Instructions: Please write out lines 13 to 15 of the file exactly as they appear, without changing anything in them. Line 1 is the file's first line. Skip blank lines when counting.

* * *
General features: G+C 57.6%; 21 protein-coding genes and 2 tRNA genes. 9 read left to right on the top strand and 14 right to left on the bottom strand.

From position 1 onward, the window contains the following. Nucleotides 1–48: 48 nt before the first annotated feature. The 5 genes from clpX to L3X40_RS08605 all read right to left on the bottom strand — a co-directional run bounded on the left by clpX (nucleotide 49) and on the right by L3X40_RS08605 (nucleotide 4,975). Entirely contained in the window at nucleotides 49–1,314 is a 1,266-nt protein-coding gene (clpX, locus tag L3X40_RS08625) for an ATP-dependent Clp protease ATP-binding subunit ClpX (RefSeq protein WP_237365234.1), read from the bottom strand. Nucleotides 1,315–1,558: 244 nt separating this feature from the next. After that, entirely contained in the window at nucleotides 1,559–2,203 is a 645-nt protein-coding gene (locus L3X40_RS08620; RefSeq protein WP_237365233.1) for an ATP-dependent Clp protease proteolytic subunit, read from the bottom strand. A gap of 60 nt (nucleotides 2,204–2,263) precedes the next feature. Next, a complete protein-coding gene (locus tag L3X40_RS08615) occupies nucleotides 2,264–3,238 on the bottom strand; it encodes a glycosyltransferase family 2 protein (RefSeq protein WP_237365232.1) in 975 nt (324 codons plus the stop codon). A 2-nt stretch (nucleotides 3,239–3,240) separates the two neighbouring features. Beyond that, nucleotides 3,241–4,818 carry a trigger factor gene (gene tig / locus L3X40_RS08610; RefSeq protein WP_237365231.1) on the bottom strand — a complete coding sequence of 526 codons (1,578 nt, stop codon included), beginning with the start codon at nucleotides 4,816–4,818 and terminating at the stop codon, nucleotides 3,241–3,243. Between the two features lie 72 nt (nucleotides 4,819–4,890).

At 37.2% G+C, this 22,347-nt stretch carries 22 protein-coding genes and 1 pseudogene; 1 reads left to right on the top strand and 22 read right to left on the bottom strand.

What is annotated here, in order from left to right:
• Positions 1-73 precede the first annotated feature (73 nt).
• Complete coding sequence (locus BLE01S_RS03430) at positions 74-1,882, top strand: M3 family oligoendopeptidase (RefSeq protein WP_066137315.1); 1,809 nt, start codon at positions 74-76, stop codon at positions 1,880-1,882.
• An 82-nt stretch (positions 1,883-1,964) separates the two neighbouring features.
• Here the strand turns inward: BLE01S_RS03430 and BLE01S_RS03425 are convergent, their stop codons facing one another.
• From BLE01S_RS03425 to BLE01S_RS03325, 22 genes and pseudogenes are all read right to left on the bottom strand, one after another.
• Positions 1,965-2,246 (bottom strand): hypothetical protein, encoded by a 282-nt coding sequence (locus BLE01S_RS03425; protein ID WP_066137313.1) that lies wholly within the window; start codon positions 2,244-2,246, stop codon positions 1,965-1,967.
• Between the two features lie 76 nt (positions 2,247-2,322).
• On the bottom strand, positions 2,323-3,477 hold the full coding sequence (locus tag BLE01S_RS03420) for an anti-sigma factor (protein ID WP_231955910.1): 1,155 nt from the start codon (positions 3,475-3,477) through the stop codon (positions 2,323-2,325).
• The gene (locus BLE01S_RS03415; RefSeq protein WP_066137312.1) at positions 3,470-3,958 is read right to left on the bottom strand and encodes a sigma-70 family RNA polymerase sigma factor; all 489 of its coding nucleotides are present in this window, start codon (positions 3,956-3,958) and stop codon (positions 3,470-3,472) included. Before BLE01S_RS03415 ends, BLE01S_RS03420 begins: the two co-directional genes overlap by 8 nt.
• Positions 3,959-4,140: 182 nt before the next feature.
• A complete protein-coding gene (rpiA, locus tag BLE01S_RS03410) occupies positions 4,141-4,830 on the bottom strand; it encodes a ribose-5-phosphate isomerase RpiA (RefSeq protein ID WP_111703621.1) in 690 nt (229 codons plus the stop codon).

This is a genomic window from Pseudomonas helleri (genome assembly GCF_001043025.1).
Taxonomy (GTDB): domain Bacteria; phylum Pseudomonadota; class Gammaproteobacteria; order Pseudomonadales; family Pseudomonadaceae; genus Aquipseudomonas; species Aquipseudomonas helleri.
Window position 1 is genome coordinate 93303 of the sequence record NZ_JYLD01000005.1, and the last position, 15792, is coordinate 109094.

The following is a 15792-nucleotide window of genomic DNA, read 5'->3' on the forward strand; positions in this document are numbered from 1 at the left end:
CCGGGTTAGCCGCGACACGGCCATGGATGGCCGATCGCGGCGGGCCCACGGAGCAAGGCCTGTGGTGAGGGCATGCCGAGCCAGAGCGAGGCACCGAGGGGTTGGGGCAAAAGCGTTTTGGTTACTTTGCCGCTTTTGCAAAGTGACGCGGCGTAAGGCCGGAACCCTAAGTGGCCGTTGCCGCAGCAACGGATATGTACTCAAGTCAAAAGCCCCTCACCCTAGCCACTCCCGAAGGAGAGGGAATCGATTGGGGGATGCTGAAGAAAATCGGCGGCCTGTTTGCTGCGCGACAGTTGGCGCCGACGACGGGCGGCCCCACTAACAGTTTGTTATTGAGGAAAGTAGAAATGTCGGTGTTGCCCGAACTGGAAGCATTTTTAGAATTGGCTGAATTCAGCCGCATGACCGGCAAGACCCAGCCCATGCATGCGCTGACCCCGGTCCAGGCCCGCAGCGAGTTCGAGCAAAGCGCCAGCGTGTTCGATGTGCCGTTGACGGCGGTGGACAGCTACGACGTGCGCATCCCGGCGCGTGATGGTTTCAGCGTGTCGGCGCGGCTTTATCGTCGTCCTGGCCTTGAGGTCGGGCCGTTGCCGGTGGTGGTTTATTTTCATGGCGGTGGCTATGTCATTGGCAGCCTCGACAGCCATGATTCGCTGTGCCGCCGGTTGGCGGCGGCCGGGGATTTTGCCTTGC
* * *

• The gene (locus BLE01S_RS03415; RefSeq protein WP_066137312.1) at positions 3,470-3,958 is read right to left on the bottom strand and encodes a sigma-70 family RNA polymerase sigma factor; all 489 of its coding nucleotides are present in this window, start codon (positions 3,956-3,958) and stop codon (positions 3,470-3,472) included. Before BLE01S_RS03415 ends, BLE01S_RS03420 begins: the two co-directional genes overlap by 8 nt.
• Positions 3,959-4,140: 182 nt before the next feature.
• A complete protein-coding gene (rpiA, locus tag BLE01S_RS03410) occupies positions 4,141-4,830 on the bottom strand; it encodes a ribose-5-phosphate isomerase RpiA (RefSeq protein ID WP_111703621.1) in 690 nt (229 codons plus the stop codon).